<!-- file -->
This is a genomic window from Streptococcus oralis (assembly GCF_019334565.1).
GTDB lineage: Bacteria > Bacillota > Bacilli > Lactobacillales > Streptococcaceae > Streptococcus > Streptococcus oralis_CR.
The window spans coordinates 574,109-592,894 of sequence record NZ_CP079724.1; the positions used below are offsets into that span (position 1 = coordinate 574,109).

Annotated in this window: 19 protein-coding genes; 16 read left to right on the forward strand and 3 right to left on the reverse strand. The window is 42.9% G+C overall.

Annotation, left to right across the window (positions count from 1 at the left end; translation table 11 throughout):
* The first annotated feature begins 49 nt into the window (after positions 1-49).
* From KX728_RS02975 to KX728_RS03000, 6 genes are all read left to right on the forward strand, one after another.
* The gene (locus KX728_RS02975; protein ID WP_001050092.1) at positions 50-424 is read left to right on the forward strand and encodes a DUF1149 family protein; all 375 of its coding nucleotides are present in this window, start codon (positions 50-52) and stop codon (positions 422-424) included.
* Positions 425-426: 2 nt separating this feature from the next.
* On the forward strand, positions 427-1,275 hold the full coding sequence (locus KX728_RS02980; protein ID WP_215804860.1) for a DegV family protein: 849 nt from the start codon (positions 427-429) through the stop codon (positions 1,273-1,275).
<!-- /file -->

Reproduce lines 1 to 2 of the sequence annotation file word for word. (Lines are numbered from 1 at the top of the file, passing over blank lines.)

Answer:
This is a genomic window from Streptococcus oralis (assembly GCF_019334565.1).
GTDB lineage: Bacteria > Bacillota > Bacilli > Lactobacillales > Streptococcaceae > Streptococcus > Streptococcus oralis_CR.